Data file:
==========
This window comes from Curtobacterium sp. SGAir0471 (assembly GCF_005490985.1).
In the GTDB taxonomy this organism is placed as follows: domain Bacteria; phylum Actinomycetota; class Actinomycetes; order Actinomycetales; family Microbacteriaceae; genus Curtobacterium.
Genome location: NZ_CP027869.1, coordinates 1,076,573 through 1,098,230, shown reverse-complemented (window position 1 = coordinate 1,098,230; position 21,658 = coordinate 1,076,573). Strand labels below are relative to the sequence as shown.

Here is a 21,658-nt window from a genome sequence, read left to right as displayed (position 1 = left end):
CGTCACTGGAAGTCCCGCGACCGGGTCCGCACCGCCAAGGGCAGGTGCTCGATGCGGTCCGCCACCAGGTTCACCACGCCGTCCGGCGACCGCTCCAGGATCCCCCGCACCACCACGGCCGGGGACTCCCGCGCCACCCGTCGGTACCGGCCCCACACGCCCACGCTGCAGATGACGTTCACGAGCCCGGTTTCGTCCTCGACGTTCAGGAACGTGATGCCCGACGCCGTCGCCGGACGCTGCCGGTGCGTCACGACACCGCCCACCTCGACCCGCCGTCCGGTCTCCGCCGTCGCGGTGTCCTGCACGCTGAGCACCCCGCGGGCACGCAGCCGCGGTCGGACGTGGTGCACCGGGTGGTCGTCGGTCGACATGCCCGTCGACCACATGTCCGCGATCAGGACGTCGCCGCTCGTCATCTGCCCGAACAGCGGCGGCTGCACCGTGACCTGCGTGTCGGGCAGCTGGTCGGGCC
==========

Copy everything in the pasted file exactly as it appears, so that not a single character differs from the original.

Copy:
This window comes from Curtobacterium sp. SGAir0471 (assembly GCF_005490985.1).
In the GTDB taxonomy this organism is placed as follows: domain Bacteria; phylum Actinomycetota; class Actinomycetes; order Actinomycetales; family Microbacteriaceae; genus Curtobacterium.
Genome location: NZ_CP027869.1, coordinates 1,076,573 through 1,098,230, shown reverse-complemented (window position 1 = coordinate 1,098,230; position 21,658 = coordinate 1,076,573). Strand labels below are relative to the sequence as shown.

Here is a 21,658-nt window from a genome sequence, read left to right as displayed (position 1 = left end):
CGTCACTGGAAGTCCCGCGACCGGGTCCGCACCGCCAAGGGCAGGTGCTCGATGCGGTCCGCCACCAGGTTCACCACGCCGTCCGGCGACCGCTCCAGGATCCCCCGCACCACCACGGCCGGGGACTCCCGCGCCACCCGTCGGTACCGGCCCCACACGCCCACGCTGCAGATGACGTTCACGAGCCCGGTTTCGTCCTCGACGTTCAGGAACGTGATGCCCGACGCCGTCGCCGGACGCTGCCGGTGCGTCACGACACCGCCCACCTCGACCCGCCGTCCGGTCTCCGCCGTCGCGGTGTCCTGCACGCTGAGCACCCCGCGGGCACGCAGCCGCGGTCGGACGTGGTGCACCGGGTGGTCGTCGGTCGACATGCCCGTCGACCACATGTCCGCGATCAGGACGTCGCCGCTCGTCATCTGCCCGAACAGCGGCGGCTGCACCGTGACCTGCGTGTCGGGCAGCTGGTCGGGCC